Being thankful in an unthankful worldSurrounded by the...


November 23, 1995

Being thankful in an unthankful world

Surrounded by the glitz and glitter in the world in which we live, we have precious little time to be thankful for anything, even at Thanksgiving.

Focusing on our blessings is not politically correct, because the world is calling us away from true values and is asking us to conform, not to be thankful now or at any time of the year.

Looking at the problems that the world, our country and community are facing can give us neither joy nor satisfaction. To be thankful in an unthankful world is difficult at best.

If you are finding it difficult to be thankful for your many blessings, look around at the millions in need and rejoice that you are not among them.

Even though your blessings may be few, most of the world looks at us with envy and would settle for one hundredth of the blessings that we enjoy and sometimes take for granted.

Do you still think that your blessings are few? Talk to the hungry, blind, homeless or disabled, who will assure you that you are blessed beyond measure every day of the year.

Will Hubbard


Argument is not with the science

The Oct. 16 column by Daniel S. Greenberg, ''The congressional ozone follies,'' by extracting selective pieces from the hearings about the science behind some Environmental Protection Agency regulations, suggests they are part of an attack upon science.

Mr. Greenberg confuses science with the scientific establishment that has built up around government largess and the too frequent tendency of scientists within that establishment to wink at the unjustified leaps from scientific information to public policy.

In mentioning the hole in the ozone, Mr. Greenberg neglects to mention that they found one of those as far back as 1956; that the science of asbestos was grossly misused in forming public policy; that the harmful effects of Love Canal, a major impetus for Superfund, was shot down by no less than the federal Centers for Disease Control.

Mr. Greenberg is right to be concerned about the misuse of science by politicians, but he is a little late. Members of the new Congress, whether Republican or Democrat, arrive without the entanglements of politicians who used willing scientists as yet another reason to do something, to be pro-active, to save America.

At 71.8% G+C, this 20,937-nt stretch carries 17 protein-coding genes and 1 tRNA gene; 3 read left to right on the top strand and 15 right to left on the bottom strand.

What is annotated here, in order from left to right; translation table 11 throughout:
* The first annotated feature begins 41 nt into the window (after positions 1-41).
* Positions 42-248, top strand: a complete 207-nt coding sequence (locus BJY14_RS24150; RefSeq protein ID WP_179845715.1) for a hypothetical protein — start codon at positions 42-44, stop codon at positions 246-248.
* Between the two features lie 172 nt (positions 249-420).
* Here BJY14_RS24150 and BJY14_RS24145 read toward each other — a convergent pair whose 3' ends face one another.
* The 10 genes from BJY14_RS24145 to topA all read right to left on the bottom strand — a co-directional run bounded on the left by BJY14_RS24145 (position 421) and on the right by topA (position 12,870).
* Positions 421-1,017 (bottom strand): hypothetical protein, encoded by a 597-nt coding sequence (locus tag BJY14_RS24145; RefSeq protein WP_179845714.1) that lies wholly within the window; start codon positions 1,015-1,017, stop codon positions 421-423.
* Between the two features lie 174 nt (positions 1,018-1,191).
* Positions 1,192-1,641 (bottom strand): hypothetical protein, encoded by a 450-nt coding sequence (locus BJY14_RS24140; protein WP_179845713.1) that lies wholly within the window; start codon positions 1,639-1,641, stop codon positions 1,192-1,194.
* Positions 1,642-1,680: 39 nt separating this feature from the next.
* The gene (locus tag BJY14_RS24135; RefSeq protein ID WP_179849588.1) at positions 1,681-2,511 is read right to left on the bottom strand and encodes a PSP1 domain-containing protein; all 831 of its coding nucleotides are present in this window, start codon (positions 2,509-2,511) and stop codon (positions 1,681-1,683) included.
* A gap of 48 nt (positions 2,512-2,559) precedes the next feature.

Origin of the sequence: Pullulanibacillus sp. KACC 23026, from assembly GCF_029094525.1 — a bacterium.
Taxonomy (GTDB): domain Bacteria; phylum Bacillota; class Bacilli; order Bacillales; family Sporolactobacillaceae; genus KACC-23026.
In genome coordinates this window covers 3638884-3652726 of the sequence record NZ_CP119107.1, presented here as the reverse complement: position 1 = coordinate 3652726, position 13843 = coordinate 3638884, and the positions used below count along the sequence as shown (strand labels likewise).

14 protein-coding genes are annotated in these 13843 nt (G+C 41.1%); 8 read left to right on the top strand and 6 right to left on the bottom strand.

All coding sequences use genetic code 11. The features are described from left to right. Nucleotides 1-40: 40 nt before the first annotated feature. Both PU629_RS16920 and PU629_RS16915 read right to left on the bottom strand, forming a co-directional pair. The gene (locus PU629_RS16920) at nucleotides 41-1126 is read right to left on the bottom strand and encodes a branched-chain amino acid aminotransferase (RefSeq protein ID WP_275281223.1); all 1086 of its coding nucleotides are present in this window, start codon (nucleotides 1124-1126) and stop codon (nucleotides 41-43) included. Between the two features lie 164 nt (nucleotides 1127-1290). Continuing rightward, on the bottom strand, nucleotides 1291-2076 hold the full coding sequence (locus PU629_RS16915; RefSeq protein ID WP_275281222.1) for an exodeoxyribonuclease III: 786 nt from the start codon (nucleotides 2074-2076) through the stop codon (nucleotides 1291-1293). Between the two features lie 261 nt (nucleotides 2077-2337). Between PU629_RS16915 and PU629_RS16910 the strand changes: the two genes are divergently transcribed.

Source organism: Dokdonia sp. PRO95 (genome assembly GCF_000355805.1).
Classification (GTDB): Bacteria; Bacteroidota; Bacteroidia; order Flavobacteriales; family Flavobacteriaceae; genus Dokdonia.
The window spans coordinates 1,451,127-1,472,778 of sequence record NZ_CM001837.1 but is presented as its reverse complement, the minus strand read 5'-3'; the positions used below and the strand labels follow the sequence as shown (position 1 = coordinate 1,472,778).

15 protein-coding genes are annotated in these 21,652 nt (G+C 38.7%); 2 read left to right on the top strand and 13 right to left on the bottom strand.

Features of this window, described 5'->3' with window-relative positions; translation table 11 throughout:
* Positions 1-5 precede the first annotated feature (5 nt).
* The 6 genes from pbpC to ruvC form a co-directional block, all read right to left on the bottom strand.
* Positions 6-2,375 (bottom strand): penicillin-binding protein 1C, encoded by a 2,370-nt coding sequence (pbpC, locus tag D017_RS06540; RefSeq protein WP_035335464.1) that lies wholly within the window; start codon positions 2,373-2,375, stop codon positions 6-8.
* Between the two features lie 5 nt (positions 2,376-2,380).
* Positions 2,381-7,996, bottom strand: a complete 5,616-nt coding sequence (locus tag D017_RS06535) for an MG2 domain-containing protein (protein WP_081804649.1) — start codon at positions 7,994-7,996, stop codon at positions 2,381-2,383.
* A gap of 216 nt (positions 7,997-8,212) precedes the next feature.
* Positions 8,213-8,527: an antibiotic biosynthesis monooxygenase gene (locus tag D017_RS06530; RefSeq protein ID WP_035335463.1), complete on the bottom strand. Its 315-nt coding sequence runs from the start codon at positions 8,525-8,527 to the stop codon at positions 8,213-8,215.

If Mr. Greenberg were more candid, he might acknowledge that an increasing number of scientists have come forward to challenge the environmental orthodoxy and that what is being seen in Washington is an attempt to save scientists and universities from their own corruption and to stop regulators from using flimsy evidence to promulgate rules.

Herm Schmidt


Bring on the Baltimore Lords

Of the 30 NFL football teams, 14 are named after humans, 13 after animals (birds or fish), two are action verbs (Jets, Chargers) and one is called the Browns.

When the Browns come to Baltimore, we should be gracious and classy by letting Cleveland keep the name Browns; after all, we know what it was like to lose a great name like the Colts. The team should be renamed.

Most of the NFL teams named after humans are descriptive of powerful, rugged, adventurous humans, but the names make a statement about the region of the country they come from.

Our team should be named the Baltimore Lords after colonial Lord Baltimore, our founder. The name Lords is a regal name connoting power and class, and is in keeping with our colonial history.

If not Lords, how about the Baltimore Barons?

Tony Ingrao


In search of leaders like David Zinman

Two things struck me while reading Ann Hege Hughes' letter about the marvelous Baltimore Symphony Orchestra and her "Wouldn't it be wonderful if government, schools and businesses would learn to follow the principles that our symphony orchestra employs?"

First, would it not be really great if we all had the obvious "commmon purpose" the BSO has: beautiful music performed the very best it can be performed. Secondly, would it not be great if government, schools and businesses had a leader such as the great maestro, David Zinman?

He is a leader. He has what it takes to put it all together and have it sing out as it has never been sung before.

What we are missing most in this city, state and country is leadership -- someone who can work, guide, direct, conduct, cajole and massage.

Randall Miller


Interest deductions not same as welfare

In a Nov. 15 column, ''Let's invite them in," Robert C. Embry Jr. perpetuated a common myth when he said, "The property-tax and mortgage-interest deductions from income taxes for homeowners constitute an annual subsidy to the middle class and wealthy greatly in excess of all low-income housing subsidies."

This mind-set in effect asserts that all earned income belongs to the government and that the government decides how to allocate that income.

The aforementioned deductions simply represent money that belongs to the people who earned it and allows them to keep more of it.

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